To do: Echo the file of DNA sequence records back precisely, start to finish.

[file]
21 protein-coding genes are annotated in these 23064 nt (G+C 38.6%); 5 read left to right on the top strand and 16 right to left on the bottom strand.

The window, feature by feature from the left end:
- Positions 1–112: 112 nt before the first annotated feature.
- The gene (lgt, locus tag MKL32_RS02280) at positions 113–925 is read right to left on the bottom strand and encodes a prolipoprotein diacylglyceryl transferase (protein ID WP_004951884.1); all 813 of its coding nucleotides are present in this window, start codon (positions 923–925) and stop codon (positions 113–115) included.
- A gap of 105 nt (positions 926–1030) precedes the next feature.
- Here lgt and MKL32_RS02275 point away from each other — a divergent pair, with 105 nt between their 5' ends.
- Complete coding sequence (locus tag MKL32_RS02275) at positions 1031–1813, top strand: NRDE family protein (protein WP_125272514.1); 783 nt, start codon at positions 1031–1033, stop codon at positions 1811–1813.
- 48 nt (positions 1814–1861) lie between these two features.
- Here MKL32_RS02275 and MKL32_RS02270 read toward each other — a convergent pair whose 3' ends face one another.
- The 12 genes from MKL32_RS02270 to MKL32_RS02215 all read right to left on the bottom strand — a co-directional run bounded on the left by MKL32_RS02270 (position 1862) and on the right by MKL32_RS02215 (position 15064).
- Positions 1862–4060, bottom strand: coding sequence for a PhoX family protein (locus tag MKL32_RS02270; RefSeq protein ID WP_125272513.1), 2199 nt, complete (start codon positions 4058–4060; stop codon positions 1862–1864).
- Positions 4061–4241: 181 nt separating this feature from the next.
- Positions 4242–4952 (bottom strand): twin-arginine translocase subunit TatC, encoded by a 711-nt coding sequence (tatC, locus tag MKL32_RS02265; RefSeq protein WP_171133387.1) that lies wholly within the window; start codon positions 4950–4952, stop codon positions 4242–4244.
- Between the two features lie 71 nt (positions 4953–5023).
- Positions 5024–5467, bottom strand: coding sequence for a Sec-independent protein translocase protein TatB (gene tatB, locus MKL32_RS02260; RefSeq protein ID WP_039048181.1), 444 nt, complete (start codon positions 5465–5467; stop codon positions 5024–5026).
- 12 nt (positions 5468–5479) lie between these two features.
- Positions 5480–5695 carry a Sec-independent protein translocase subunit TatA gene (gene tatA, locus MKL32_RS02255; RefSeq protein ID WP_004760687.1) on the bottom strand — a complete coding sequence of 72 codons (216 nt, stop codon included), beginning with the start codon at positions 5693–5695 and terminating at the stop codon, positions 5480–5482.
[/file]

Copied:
21 protein-coding genes are annotated in these 23064 nt (G+C 38.6%); 5 read left to right on the top strand and 16 right to left on the bottom strand.

The window, feature by feature from the left end:
- Positions 1–112: 112 nt before the first annotated feature.
- The gene (lgt, locus tag MKL32_RS02280) at positions 113–925 is read right to left on the bottom strand and encodes a prolipoprotein diacylglyceryl transferase (protein ID WP_004951884.1); all 813 of its coding nucleotides are present in this window, start codon (positions 923–925) and stop codon (positions 113–115) included.
- A gap of 105 nt (positions 926–1030) precedes the next feature.
- Here lgt and MKL32_RS02275 point away from each other — a divergent pair, with 105 nt between their 5' ends.
- Complete coding sequence (locus tag MKL32_RS02275) at positions 1031–1813, top strand: NRDE family protein (protein WP_125272514.1); 783 nt, start codon at positions 1031–1033, stop codon at positions 1811–1813.
- 48 nt (positions 1814–1861) lie between these two features.
- Here MKL32_RS02275 and MKL32_RS02270 read toward each other — a convergent pair whose 3' ends face one another.
- The 12 genes from MKL32_RS02270 to MKL32_RS02215 all read right to left on the bottom strand — a co-directional run bounded on the left by MKL32_RS02270 (position 1862) and on the right by MKL32_RS02215 (position 15064).
- Positions 1862–4060, bottom strand: coding sequence for a PhoX family protein (locus tag MKL32_RS02270; RefSeq protein ID WP_125272513.1), 2199 nt, complete (start codon positions 4058–4060; stop codon positions 1862–1864).
- Positions 4061–4241: 181 nt separating this feature from the next.
- Positions 4242–4952 (bottom strand): twin-arginine translocase subunit TatC, encoded by a 711-nt coding sequence (tatC, locus tag MKL32_RS02265; RefSeq protein WP_171133387.1) that lies wholly within the window; start codon positions 4950–4952, stop codon positions 4242–4244.
- Between the two features lie 71 nt (positions 4953–5023).
- Positions 5024–5467, bottom strand: coding sequence for a Sec-independent protein translocase protein TatB (gene tatB, locus MKL32_RS02260; RefSeq protein ID WP_039048181.1), 444 nt, complete (start codon positions 5465–5467; stop codon positions 5024–5026).
- 12 nt (positions 5468–5479) lie between these two features.
- Positions 5480–5695 carry a Sec-independent protein translocase subunit TatA gene (gene tatA, locus MKL32_RS02255; RefSeq protein ID WP_004760687.1) on the bottom strand — a complete coding sequence of 72 codons (216 nt, stop codon included), beginning with the start codon at positions 5693–5695 and terminating at the stop codon, positions 5480–5482.